Episode 73 - Charms, Amulets, and Talismen

Episode 73 - Charms, Amulets, and Talismen

  • Charms are worn to attract good luck
  • Amulets protect from danger
  • Talismans attract a particular benefit or power to its owner
Charms were originally spoken or sung.  But people wanted something that was more permanent and tangible.  Objects that had special significance replaced spoken charms and charms that were sung. 
Literally anything can be used as a charm like lucky socks or pennies.  Many people put St. Christopher’s Medals in their cars as a charm of luck and an amulet of protection to bring them good luck and safety while traveling. One of the most widely held lucky charms is a four-leaf clover. Today, it is still a very popular practice to wear charm bracelets.  These bracelets allow you to wear several charms at the same time. 
Early people did not understand the “why” of things like lightning, earthquakes and other natural occurrences, so they made amulets to protect their home, families, crops and livestock. They also believed that a person or animal could harm them by staring at them with an “evil eye”, so people carried amulets to protect them.  It is still very common practice in some areas of the world.  They have numerous talismans to ward off and combat the evil eye.  Protection from the evil eye is very prominent in Stregheria.
Many firefighters have St. Florian (patron saint of firefighters) tattoos and medals, sailors have St. Christopher (patron saint of sailors and travelers), and police officers have St. Michael (patron saint of police officers, law enforcement and soldiers).  All of these are very powerful amulets of protection.
Many believe that making a macramé or knotted amulet is very effective because knots are believed to catch evil spirits.  Ever wonder why aprons have knots tied in them? And not just where they fasten? It’s part of Appalachian folklore to protect your kitchen magic.
Talismans provide power or energy and are often made at times that are astrologically or spiritually significant. They can be stone, metal or even a piece of parchment paper.  Some talismans come from an animal such as a bear claw, shark’s tooth or an eagle feather.  It’s often believed that these talismans provide the wearer with some of the qualities of the animal from which it came.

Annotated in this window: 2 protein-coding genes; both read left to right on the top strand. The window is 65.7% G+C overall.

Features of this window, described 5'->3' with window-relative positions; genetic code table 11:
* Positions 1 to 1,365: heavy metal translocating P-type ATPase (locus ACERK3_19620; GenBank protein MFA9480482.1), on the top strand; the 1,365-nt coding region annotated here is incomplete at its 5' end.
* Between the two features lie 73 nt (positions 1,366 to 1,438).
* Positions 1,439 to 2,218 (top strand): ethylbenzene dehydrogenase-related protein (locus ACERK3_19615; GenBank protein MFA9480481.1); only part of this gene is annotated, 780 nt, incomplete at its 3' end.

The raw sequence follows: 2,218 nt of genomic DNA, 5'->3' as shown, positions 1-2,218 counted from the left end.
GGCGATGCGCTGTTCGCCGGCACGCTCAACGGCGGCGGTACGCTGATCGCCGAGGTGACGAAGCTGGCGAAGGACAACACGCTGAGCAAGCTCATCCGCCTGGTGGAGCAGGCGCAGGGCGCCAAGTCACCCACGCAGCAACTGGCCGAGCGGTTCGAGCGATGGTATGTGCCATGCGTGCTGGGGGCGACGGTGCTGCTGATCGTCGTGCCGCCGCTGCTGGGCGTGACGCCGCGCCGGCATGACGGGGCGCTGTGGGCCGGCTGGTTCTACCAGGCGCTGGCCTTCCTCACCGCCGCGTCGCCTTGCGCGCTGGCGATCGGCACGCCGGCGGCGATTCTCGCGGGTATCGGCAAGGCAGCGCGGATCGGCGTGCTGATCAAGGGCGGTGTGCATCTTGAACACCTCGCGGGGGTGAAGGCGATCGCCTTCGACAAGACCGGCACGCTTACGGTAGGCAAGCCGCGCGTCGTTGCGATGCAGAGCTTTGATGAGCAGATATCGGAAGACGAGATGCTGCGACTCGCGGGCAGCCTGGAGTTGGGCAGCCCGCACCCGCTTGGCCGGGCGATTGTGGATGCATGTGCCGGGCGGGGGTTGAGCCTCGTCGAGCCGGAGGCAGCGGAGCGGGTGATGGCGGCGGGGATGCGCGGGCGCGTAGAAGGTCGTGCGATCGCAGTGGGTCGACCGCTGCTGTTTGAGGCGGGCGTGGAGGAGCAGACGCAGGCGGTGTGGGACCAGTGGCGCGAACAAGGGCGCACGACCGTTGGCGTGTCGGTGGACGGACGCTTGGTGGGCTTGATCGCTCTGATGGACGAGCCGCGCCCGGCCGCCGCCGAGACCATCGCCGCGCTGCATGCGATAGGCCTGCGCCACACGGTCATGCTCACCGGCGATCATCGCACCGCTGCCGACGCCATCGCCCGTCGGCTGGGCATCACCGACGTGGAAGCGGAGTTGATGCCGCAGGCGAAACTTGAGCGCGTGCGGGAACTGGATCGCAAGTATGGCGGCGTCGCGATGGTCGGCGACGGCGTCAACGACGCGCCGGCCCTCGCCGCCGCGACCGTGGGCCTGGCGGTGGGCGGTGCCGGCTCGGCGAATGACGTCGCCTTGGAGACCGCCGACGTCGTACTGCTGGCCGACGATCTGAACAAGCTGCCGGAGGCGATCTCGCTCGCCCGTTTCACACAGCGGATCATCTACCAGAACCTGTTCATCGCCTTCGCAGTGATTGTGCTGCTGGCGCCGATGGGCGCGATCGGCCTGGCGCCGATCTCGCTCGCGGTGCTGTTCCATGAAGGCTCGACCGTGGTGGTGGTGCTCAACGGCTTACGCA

The Six-Pointed Star is probably the most famous talisman.  The upward pointing triangle symbolizes fire, the sky and male energy.  The downward pointing star symbolizes water, earth and female energy.  It is also called the Star of David and represents the nation of Israel and the Jewish religion.  It’s also referred to as the Seal of Solomon because it’s believed that King Solomon also used this symbol.
Wearing jewelry that is made of gemstones or particular metals are some of the easiest ways to wear charms, talismans or amulets. The easiest way to choose gemstones or jewelry to be used as a charm, amulet or talisman is to see what calls to you. 
You can also use numerology to help you pick a gemstone using your date of birth (or the date of birth of the person you are creating the talisman/amulet/charm for).  You take the sum of the month, day and year of birth and then reduce it down to a single digit.  There are two master numbers:  11 and 22.  You do not need to reduce them down to a single digit, you stop with the master number.
Each number relates to a color:
  • 1. RED: Red stones relate to passion, enthusiasm, and energy. Examples are ruby, garnet, and red jasper.
  • 2. ORANGE: Orange stones relate to close relationships and personal satisfaction. Examples are citrine, carnelian, and orange sapphire.
  • 3. YELLOW: Yellow stones relate to expressing the fun-filled, joyful aspects of life. Examples are yellow beryl and topaz.
  • 4. GREEN: Green stones relate to hard work and accomplishment. Examples are emerald, peridot, and tourmaline.
  • 5. BLUE: Blue stones enhance clarity and perception, and aid in goal-setting. Examples are lapis lazuli, sapphire, and blue tourmaline.
  • 6. INDIGO: Indigo stones relate to caring for others. Examples are sodalite and iolite.
  • 7. VIOLET: Violet stones relate to spiritual truth and the higher consciousness. Examples are amethyst, garnet, and purple ruby.
  • 8. PINK: Pink stones are stimulating and energizing. They enable progress to occur. Examples are rubellite tourmaline, rose beryl, and rose quartz.
  • 9. CLEAR: Clear stones symbolize pure energy. They are nurturing, loving, and ultimately successful. Examples are clear quartz and diamond.
  • 11. SILVER: Silver stones are peaceful and gentle. However, they also possess great power, and provide enormous potential. Hematite is a good example.
  • 22. GOLD: You should use gold when you are aiming high. Gold knows no limits. Examples are pyrite, pyrite-sun, and tiger's-eye.

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